Why a new player like Kejriwal can, but a PM aspirant like Modi shouldn’t
In this past year, we have witnessed the mercurial rise of two figures aiming to capture power in New Delhi, Narendra Modi and Arvind Kejriwal. For Modi, 2013 was the year he transitioned from being one of many electorally successful BJP chief ministers to the pre-eminent face of the party. It is easy to forget that this transition was not a foregone conclusion. In the 2004 Lok Sabha election, the BJP’s unexpected defeat, especially the limiting of its coalitional options, had been seen as partly due to the political fallout of the 2002 violence against Muslims in Gujarat. Internally, Modi’s growing cult of personality also worried the RSS, which did not want any individual politician’s clout superseding that of the sanghathan. The year 2013 actually began with reports of tensions between Modi and key figures both within the BJP (notably L.K. Advani), and the larger NDA (notably Nitish Kumar). The year was not the culmination of a smooth, inevitable ascent to power. It was the year in which Modi leveraged his dominance in Gujarat, and his popularity among rank-and-file party workers, to overcome the considerable opposition to his becoming a prime ministerial candidate.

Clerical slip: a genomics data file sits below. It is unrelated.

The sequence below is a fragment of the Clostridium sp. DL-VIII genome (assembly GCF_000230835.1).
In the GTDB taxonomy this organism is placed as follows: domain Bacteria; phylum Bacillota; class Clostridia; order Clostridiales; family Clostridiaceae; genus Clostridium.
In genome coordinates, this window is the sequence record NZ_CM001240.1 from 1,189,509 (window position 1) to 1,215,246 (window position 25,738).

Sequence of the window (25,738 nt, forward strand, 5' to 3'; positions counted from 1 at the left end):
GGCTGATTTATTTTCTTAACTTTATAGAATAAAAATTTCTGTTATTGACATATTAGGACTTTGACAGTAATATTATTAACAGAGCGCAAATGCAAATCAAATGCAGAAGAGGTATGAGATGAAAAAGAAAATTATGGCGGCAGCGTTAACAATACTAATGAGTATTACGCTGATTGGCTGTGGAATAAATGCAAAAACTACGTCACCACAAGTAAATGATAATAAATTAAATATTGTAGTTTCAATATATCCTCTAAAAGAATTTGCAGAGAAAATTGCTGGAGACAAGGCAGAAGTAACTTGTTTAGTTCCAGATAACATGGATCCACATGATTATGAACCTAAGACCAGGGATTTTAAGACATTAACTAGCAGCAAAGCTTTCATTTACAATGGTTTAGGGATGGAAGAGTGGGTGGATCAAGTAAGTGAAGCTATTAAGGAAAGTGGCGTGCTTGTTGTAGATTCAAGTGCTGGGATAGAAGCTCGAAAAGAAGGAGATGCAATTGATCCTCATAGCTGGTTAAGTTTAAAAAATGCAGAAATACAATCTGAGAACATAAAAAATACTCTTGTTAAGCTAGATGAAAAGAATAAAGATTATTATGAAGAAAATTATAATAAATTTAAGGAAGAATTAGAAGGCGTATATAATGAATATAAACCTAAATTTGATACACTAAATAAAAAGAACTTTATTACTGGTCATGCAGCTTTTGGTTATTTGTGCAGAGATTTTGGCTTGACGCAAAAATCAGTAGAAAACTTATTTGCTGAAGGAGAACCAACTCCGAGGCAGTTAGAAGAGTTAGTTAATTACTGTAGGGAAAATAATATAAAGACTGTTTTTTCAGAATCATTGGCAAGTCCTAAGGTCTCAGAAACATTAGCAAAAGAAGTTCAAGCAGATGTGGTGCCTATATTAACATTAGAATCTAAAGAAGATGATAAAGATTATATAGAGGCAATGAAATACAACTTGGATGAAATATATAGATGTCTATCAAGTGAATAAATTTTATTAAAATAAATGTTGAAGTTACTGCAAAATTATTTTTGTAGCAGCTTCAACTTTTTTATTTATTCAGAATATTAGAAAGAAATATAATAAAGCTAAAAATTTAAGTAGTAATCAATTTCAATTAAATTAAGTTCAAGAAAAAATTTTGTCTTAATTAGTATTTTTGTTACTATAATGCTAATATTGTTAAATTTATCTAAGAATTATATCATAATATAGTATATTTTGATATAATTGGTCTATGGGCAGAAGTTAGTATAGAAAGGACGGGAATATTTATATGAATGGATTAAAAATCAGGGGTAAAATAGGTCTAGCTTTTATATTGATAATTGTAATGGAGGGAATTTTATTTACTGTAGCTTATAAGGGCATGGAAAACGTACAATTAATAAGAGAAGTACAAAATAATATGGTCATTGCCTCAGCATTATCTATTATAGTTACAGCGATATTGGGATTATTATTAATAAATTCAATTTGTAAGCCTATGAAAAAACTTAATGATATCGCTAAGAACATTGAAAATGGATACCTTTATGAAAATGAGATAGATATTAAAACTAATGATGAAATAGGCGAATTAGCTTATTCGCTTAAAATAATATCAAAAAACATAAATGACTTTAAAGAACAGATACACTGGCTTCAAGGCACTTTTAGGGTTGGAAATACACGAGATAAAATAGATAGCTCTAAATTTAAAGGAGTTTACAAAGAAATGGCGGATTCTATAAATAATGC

Kejriwal’s rise in 2013 is of less national significance, but was even more unexpected. His decision to enter the “dirty” river of electoral politics was largely ridiculed. One year later, Kejriwal’s Aam Aadmi Party placed second in the Delhi assembly elections, a result capped by his own victory over a three-time chief minister. This victory was especially impressive given the high barriers to entry for new parties in India, particularly those that are not started by disgruntled leaders of existing parties. Our first-past-the-post electoral system gives no prizes for second place. A new party has to beat established opponents outright for every single seat it is accorded. By contrast, in proportional representation systems, like in Spain and South Africa, seats are allocated according to the percentage of votes a party wins, affording even small parties some representation. The rising costs of contesting Indian elections make